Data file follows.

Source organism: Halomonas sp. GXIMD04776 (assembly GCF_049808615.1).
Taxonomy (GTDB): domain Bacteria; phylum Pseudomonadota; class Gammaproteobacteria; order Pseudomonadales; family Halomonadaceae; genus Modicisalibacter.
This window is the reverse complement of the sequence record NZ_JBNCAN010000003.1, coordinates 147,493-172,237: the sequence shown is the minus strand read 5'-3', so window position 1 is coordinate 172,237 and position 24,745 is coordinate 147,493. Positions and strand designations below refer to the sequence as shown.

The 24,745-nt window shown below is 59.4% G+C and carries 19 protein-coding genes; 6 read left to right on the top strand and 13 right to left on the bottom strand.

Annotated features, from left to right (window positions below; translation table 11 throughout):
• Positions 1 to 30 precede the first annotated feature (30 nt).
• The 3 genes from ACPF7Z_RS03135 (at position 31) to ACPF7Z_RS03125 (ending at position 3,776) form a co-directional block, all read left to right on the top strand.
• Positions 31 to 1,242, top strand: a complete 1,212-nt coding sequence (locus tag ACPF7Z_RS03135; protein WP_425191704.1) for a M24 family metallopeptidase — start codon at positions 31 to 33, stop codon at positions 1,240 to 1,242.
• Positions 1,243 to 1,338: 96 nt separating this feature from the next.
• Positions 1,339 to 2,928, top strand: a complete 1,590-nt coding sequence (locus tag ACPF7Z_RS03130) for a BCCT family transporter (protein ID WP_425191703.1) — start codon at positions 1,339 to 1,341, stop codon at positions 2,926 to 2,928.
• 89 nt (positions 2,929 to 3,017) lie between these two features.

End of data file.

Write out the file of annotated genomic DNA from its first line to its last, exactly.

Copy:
Source organism: Halomonas sp. GXIMD04776 (assembly GCF_049808615.1).
Taxonomy (GTDB): domain Bacteria; phylum Pseudomonadota; class Gammaproteobacteria; order Pseudomonadales; family Halomonadaceae; genus Modicisalibacter.
This window is the reverse complement of the sequence record NZ_JBNCAN010000003.1, coordinates 147,493-172,237: the sequence shown is the minus strand read 5'-3', so window position 1 is coordinate 172,237 and position 24,745 is coordinate 147,493. Positions and strand designations below refer to the sequence as shown.

The 24,745-nt window shown below is 59.4% G+C and carries 19 protein-coding genes; 6 read left to right on the top strand and 13 right to left on the bottom strand.

Annotated features, from left to right (window positions below; translation table 11 throughout):
• Positions 1 to 30 precede the first annotated feature (30 nt).
• The 3 genes from ACPF7Z_RS03135 (at position 31) to ACPF7Z_RS03125 (ending at position 3,776) form a co-directional block, all read left to right on the top strand.
• Positions 31 to 1,242, top strand: a complete 1,212-nt coding sequence (locus tag ACPF7Z_RS03135; protein WP_425191704.1) for a M24 family metallopeptidase — start codon at positions 31 to 33, stop codon at positions 1,240 to 1,242.
• Positions 1,243 to 1,338: 96 nt separating this feature from the next.
• Positions 1,339 to 2,928, top strand: a complete 1,590-nt coding sequence (locus tag ACPF7Z_RS03130) for a BCCT family transporter (protein ID WP_425191703.1) — start codon at positions 1,339 to 1,341, stop codon at positions 2,926 to 2,928.
• 89 nt (positions 2,929 to 3,017) lie between these two features.